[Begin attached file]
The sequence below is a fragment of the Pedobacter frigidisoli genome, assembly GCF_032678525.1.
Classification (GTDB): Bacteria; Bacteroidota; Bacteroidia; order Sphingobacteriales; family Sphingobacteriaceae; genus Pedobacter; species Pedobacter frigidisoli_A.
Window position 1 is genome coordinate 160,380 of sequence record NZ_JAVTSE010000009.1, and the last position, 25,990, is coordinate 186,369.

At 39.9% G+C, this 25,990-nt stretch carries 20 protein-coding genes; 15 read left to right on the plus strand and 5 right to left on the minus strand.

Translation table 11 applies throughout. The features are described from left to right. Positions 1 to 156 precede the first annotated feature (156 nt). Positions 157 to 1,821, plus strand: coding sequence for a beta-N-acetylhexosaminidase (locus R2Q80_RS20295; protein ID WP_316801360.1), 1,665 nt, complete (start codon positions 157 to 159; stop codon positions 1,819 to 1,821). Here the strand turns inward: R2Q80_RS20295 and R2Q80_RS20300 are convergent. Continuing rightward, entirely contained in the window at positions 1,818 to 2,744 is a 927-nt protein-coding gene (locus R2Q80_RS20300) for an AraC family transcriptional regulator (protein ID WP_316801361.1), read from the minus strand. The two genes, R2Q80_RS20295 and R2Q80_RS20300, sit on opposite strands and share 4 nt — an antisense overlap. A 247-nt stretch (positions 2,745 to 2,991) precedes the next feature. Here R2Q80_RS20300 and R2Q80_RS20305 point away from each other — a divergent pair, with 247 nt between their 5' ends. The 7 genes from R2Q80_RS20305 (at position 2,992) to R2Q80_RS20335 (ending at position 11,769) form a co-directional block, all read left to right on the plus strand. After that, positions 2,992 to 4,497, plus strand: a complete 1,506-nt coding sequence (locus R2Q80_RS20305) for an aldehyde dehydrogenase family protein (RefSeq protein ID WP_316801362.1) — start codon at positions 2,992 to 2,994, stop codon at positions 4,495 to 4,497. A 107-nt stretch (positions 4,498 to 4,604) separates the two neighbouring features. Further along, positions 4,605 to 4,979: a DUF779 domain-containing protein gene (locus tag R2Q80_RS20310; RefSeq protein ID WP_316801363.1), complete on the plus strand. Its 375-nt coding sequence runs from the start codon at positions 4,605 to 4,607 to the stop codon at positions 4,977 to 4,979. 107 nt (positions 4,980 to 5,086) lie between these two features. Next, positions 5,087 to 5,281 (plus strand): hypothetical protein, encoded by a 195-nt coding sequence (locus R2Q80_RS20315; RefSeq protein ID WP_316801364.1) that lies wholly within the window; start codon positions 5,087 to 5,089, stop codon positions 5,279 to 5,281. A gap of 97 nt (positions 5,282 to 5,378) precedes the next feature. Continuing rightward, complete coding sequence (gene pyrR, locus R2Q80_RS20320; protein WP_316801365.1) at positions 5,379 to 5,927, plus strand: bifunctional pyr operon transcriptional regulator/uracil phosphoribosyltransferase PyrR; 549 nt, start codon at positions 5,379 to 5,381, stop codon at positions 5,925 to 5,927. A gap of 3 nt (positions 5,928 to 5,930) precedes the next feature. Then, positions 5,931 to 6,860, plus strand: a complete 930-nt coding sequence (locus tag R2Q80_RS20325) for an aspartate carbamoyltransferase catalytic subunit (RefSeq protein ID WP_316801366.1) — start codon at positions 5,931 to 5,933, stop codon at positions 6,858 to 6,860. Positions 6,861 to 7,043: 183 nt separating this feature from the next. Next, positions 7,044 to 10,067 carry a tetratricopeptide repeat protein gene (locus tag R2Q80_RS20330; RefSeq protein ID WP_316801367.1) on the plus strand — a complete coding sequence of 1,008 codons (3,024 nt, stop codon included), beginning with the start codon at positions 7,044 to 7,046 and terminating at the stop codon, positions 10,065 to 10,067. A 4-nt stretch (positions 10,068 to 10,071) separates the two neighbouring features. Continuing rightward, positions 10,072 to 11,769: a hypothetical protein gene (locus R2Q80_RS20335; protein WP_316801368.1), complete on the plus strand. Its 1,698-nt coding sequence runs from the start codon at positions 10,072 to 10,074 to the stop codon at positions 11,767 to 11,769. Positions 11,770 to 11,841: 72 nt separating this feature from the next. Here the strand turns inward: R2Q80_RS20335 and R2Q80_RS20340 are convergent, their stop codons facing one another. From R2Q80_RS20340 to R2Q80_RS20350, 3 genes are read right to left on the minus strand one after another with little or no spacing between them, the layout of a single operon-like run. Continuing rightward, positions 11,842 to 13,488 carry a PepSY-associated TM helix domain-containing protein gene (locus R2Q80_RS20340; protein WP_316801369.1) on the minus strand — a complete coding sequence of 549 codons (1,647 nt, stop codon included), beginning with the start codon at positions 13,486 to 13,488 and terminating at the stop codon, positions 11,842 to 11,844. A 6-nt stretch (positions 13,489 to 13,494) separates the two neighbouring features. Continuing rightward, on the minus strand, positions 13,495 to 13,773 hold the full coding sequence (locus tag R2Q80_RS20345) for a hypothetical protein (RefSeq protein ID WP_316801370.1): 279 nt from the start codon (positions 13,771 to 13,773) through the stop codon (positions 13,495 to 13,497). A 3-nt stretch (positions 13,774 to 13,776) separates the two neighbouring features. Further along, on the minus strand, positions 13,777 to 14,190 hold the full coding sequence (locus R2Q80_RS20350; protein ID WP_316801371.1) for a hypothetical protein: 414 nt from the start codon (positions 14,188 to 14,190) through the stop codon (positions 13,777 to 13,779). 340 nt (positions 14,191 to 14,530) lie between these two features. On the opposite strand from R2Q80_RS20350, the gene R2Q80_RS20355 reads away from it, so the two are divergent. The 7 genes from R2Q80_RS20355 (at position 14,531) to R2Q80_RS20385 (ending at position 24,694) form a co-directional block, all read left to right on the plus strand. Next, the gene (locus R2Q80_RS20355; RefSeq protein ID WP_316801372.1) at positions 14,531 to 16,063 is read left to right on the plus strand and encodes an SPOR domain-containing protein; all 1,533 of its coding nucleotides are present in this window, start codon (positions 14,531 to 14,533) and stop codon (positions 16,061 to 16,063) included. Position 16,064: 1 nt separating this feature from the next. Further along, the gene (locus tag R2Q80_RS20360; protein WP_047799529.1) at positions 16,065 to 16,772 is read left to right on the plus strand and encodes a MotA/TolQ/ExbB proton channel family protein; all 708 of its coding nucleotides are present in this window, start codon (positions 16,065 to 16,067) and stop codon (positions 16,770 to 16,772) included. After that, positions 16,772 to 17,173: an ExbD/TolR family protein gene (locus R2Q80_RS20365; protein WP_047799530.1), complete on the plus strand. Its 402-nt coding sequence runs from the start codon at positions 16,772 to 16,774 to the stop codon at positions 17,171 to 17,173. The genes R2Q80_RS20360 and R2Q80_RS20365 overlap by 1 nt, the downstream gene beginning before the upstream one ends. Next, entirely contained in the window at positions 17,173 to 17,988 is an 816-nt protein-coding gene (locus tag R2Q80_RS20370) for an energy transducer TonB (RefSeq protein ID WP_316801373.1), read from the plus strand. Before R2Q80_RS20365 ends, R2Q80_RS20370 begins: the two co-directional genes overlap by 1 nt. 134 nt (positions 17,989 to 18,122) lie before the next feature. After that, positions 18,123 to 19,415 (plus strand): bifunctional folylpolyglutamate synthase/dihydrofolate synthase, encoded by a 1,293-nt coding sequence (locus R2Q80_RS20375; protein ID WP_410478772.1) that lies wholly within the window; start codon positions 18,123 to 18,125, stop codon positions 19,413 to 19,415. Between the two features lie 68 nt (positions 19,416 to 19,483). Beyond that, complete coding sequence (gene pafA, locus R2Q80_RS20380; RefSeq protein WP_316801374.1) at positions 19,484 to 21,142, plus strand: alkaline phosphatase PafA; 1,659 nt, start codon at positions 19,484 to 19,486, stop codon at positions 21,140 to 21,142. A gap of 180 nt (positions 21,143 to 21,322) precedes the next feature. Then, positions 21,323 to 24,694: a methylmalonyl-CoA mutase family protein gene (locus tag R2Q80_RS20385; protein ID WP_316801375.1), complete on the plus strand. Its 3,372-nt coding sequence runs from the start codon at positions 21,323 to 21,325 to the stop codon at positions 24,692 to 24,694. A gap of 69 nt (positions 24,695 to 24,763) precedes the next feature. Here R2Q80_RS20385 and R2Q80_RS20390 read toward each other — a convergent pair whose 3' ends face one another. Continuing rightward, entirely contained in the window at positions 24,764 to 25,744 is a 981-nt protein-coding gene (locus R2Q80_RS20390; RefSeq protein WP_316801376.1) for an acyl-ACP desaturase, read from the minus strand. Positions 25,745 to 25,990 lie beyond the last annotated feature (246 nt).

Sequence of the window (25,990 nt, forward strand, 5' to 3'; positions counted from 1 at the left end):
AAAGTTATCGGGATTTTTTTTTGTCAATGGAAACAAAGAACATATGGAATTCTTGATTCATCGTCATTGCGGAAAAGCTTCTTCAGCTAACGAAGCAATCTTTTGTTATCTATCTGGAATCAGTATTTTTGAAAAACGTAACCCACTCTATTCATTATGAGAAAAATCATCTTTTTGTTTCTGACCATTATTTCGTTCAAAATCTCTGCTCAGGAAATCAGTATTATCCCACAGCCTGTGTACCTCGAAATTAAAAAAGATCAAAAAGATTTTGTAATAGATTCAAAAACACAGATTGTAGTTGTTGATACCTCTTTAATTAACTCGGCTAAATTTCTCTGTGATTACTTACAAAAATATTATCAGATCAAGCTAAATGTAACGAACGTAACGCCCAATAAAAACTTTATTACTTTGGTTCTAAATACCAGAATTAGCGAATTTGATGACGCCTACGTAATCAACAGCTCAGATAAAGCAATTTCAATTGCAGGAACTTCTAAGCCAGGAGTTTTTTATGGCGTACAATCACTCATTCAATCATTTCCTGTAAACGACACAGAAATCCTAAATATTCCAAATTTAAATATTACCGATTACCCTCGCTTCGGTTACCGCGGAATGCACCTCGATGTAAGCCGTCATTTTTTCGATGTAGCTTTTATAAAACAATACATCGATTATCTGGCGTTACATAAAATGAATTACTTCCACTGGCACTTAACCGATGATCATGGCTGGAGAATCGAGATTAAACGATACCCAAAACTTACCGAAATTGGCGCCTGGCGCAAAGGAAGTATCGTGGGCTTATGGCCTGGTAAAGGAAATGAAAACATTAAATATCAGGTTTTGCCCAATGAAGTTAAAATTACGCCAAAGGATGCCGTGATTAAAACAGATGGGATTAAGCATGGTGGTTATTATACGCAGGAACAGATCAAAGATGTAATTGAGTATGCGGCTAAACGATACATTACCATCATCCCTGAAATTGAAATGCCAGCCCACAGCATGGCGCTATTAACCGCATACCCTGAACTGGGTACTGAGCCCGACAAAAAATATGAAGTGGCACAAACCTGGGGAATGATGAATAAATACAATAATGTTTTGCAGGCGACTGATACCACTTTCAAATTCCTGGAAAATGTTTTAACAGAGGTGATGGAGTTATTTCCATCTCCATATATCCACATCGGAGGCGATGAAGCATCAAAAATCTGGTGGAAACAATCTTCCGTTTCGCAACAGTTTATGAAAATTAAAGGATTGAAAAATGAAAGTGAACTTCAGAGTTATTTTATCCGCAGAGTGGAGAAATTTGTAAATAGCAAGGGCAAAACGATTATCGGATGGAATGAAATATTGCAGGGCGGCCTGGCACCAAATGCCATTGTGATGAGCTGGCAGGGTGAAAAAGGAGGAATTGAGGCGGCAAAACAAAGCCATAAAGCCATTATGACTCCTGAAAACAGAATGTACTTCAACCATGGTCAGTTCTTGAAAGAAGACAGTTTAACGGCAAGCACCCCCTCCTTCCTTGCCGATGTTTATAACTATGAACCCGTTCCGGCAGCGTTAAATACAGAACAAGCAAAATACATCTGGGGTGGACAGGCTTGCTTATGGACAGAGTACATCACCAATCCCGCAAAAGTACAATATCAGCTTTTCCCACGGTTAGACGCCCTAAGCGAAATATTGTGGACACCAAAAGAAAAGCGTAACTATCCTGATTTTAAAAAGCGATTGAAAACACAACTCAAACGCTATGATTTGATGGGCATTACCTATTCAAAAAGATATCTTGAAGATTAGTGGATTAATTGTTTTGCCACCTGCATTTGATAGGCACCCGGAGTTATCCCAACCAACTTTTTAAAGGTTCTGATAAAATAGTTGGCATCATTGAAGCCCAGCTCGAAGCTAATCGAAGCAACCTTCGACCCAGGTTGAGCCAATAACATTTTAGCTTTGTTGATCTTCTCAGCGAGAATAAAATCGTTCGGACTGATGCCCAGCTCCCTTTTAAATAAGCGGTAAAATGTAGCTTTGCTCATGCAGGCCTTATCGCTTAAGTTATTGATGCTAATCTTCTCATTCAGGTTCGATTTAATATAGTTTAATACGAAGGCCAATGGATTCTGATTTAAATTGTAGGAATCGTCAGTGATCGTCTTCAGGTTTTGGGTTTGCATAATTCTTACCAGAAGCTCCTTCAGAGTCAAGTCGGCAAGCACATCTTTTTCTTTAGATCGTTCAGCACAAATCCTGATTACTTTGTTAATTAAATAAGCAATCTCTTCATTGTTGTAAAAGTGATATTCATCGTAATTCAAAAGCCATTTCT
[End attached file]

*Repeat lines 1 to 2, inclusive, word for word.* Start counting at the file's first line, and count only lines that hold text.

The sequence below is a fragment of the Pedobacter frigidisoli genome, assembly GCF_032678525.1.
Classification (GTDB): Bacteria; Bacteroidota; Bacteroidia; order Sphingobacteriales; family Sphingobacteriaceae; genus Pedobacter; species Pedobacter frigidisoli_A.